STARRED Book Review: In The Vanishing Hour
Reviewed by Melissa Suggitt
One river. Two tragedies. A mystery slowly unravels with growing unease.
In the Vanishing Hour is the story of two people haunted by the past in their little New England town of Norumbega. The town is home to the Charles River, a river that has claimed lives more entwined than anyone dared imagine.
Eight years after her brother Mac’s tragic drowning, 20-year-old Frances has never recovered. She became a shell of the girl she once was, and she longs to be something more, to see someone else when she looks in the mirror. With her friend Iris by her side, she feels like she’s struggling through life, quiet and reserved.
When she meets new model Gwen at the department store where she works, Frances is set down a new path and begins to explore the possibility that there could be more for her out there. But how can she move forward and live a life she dreams of when she can’t outrun her grief or control her newest obsession?
Then there’s Harris, who feels trapped, doomed to spend his days lurking Norumbega with his two loser friends, the shadow of what he’s done looming over him. He needs to decide: take a risk and leave now, or stay?
When Gwen disappears and is presumed drowned, Iris and Frances begin an investigation of their own. One that begins to show the cracks in their friendship, reopens questions about Mac, and has Frances and Harris drawn into each other’s orbit. They’re unable to escape the invisible thread drawn between them. What they don’t know is how they will end up connected forever, whether they want to be or not.
Suddenly (or so it seems to everyone else), Harris leaves town, determined to leave Norumbega, that darkness, and his guilt behind. But fifteen years later, Harris returns—now an architect—working a job at the old Riverside Park. He is immediately confronted with the ghosts of his past and learns you can never escape the things you’ve done—no matter how far you run.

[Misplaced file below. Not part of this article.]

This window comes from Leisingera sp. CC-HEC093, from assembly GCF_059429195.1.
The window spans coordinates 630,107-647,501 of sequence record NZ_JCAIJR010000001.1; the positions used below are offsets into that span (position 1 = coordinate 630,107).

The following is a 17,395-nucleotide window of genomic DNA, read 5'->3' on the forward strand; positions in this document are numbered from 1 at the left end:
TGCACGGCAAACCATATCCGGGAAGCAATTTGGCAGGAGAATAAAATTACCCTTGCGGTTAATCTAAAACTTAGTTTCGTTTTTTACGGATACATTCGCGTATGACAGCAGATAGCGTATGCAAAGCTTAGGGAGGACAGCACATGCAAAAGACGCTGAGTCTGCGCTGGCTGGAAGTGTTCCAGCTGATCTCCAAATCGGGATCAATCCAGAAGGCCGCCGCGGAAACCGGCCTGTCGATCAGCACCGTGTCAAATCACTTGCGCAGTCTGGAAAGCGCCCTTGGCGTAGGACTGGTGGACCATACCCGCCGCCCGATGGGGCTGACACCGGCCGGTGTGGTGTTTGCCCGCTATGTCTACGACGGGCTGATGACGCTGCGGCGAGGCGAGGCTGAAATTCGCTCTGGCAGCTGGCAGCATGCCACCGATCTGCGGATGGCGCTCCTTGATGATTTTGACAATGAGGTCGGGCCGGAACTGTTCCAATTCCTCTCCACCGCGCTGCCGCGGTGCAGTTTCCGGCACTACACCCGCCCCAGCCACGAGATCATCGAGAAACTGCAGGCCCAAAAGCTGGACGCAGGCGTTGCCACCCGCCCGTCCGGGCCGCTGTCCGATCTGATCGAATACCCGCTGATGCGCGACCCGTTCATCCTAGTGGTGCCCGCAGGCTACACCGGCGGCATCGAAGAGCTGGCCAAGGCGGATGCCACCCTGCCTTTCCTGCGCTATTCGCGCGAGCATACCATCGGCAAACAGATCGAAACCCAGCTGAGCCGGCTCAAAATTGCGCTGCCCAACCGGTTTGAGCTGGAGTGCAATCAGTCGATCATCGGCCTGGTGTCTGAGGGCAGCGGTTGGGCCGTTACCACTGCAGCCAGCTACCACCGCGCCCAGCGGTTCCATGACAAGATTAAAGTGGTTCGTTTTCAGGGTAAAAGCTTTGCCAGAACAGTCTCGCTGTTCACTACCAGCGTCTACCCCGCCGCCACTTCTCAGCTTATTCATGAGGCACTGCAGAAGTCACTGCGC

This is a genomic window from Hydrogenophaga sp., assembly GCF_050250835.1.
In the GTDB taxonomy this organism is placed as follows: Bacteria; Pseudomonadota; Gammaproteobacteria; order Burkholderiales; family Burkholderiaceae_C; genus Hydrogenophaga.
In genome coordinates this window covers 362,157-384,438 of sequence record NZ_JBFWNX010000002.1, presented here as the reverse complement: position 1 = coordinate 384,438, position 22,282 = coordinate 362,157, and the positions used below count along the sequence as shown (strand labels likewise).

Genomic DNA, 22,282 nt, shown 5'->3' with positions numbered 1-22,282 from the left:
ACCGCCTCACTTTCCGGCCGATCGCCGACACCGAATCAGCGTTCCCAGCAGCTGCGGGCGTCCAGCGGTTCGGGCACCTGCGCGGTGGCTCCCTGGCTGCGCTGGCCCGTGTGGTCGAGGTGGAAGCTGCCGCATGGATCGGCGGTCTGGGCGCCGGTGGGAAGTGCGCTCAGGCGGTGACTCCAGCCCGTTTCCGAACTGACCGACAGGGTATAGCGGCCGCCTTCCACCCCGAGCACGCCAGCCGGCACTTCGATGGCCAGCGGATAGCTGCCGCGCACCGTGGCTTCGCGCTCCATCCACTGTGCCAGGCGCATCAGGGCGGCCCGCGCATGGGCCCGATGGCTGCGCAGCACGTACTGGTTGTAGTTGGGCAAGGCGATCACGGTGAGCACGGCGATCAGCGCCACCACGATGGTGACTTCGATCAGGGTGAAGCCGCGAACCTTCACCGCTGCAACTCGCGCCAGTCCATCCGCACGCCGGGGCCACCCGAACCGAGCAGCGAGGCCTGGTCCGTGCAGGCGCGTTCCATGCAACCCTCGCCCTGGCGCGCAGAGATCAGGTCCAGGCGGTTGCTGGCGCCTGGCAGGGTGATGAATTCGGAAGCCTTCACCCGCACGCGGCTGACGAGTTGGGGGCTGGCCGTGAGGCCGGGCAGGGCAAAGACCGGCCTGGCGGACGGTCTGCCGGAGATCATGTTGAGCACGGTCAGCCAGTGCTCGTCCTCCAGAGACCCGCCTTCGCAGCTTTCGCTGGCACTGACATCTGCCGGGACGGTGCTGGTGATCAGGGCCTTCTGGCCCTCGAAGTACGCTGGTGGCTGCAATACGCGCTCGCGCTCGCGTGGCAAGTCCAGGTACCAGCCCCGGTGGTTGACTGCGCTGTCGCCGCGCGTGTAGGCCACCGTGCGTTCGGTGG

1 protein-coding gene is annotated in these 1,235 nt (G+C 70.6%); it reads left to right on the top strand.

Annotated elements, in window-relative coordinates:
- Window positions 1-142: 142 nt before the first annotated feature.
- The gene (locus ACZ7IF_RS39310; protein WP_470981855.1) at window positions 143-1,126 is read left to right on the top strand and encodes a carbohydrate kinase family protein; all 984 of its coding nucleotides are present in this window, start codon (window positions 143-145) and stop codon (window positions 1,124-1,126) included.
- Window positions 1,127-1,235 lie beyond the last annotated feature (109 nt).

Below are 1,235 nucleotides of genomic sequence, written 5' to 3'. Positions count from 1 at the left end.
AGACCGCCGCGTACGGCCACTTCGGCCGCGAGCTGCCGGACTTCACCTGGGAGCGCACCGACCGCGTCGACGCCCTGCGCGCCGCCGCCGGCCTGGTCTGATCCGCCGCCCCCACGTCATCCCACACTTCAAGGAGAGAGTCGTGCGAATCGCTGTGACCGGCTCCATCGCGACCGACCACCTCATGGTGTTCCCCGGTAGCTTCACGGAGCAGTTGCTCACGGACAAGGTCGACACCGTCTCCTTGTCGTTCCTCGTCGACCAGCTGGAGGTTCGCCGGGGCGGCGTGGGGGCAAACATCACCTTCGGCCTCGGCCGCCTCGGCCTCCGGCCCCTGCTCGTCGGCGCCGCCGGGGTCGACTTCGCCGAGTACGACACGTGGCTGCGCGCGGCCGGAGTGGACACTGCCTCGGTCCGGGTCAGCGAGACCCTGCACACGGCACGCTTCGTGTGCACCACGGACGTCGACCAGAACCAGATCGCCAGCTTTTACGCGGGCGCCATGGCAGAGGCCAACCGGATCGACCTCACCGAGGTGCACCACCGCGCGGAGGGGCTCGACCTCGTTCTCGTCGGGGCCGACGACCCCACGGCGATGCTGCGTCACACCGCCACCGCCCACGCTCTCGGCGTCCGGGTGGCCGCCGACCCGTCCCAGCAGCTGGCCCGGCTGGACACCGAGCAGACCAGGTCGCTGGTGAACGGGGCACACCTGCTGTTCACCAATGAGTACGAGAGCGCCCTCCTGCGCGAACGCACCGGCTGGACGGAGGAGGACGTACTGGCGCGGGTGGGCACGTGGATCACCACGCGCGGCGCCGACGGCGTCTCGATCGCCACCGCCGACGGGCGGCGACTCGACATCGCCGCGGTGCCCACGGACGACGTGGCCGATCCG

Sarah Beth Martin has created a unique narrative here. While it’s set decades in the past, it feels like it could be happening today. The story feels incredibly immersive, drawing the reader deeper and deeper into the mystery of what happened to Gwen—and what really happened to Mac Adams all those years ago.
Martin expertly moves between characters and timelines, jumping between 1959 and 1974, blending past and present together, all the while slowly unravelling details that keep the reader guessing and on the edge of their seat, desperate to know more.
The writing is poetic and detailed enough to give us a clear picture of this little town and its characters, both in their prime and in their decline. Martin’s dialogue flows so effortlessly and smoothly that you forget you’re not sitting in the moment with the characters.
It’s also interesting to watch a story unfold where both the characters are grappling with their inner identities. The experience is a universal one for most at some point in their lives, and this particular insight reminds us that we’re not alone.
In the end, the reader is left with a strong message: the truth will always find you, and it will set you free. A lesson many of us could benefit from learning.
In the Vanishing Hour pairs suspense with drama and a touch of romance, for an effect that is pleasant and cozy while also completely captivating. What a novel for a rainy afternoon. My advice: leave time to finish it in one sitting because it’s hard to put down. Highly recommended for fans of literary suspense.
Publisher: Encircle Publications
Genre: Mystery, Thriller & Suspense / Literary
Print Length: 308 pages
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